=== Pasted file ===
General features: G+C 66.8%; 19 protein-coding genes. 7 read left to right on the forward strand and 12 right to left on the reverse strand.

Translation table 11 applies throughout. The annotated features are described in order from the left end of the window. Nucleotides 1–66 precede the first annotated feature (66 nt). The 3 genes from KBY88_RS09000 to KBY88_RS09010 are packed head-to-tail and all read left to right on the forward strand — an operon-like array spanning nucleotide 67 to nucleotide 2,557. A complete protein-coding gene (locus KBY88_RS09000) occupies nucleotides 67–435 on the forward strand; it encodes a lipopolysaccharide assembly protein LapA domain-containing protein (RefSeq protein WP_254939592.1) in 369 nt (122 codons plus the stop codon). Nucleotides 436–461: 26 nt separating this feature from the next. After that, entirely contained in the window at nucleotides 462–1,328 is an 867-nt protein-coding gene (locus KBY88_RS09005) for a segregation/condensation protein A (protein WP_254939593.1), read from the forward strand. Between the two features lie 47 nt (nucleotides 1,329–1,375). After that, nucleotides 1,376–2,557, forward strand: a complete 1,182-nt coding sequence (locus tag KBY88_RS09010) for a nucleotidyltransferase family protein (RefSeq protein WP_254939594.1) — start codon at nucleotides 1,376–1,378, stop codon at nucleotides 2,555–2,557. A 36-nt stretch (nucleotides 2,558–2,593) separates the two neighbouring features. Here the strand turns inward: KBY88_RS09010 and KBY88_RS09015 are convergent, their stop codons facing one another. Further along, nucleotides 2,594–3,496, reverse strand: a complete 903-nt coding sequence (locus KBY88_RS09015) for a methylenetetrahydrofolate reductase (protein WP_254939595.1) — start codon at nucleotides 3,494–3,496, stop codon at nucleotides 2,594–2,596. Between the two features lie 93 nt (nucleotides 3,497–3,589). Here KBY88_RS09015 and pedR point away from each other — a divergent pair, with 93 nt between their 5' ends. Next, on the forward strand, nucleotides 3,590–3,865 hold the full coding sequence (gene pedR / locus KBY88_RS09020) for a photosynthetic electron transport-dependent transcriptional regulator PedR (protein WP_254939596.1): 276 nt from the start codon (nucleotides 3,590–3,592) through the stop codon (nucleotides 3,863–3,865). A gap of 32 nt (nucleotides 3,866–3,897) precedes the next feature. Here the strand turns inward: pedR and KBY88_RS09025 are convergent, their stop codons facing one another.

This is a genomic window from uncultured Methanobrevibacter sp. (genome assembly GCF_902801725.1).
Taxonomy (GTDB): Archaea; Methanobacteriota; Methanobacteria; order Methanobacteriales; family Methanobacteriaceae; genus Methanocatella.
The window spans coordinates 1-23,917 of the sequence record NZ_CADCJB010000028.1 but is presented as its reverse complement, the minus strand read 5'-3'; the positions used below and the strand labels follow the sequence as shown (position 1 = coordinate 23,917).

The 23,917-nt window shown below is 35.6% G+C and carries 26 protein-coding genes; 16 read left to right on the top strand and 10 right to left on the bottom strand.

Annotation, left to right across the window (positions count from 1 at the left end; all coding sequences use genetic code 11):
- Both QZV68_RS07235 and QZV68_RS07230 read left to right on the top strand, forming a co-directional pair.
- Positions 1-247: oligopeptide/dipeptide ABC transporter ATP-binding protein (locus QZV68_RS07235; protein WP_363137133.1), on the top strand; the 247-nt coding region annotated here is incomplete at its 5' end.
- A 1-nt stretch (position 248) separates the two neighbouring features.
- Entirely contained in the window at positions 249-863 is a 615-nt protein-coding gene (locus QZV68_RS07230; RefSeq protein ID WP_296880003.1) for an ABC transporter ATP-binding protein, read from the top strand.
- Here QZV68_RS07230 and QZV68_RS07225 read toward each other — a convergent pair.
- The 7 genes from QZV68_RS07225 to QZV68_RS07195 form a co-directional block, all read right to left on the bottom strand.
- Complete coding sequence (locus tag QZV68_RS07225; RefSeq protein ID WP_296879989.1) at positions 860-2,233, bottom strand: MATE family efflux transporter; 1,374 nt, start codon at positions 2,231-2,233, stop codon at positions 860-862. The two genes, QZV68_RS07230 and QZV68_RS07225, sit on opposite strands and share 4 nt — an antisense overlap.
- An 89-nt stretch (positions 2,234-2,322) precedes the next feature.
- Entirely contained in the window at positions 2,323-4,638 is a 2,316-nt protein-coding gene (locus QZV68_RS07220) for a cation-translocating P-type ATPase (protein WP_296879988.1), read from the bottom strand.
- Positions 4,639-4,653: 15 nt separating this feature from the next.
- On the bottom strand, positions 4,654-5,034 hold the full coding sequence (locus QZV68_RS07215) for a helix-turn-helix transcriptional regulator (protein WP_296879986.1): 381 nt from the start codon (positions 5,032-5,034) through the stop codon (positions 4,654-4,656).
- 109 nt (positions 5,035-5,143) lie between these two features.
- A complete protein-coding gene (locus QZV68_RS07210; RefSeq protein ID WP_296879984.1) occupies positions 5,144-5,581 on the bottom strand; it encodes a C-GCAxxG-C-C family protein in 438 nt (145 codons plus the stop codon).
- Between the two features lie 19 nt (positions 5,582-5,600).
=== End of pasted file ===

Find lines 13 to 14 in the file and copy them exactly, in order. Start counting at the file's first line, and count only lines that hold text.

- The 7 genes from QZV68_RS07225 to QZV68_RS07195 form a co-directional block, all read right to left on the bottom strand.
- Complete coding sequence (locus tag QZV68_RS07225; RefSeq protein ID WP_296879989.1) at positions 860-2,233, bottom strand: MATE family efflux transporter; 1,374 nt, start codon at positions 2,231-2,233, stop codon at positions 860-862. The two genes, QZV68_RS07230 and QZV68_RS07225, sit on opposite strands and share 4 nt — an antisense overlap.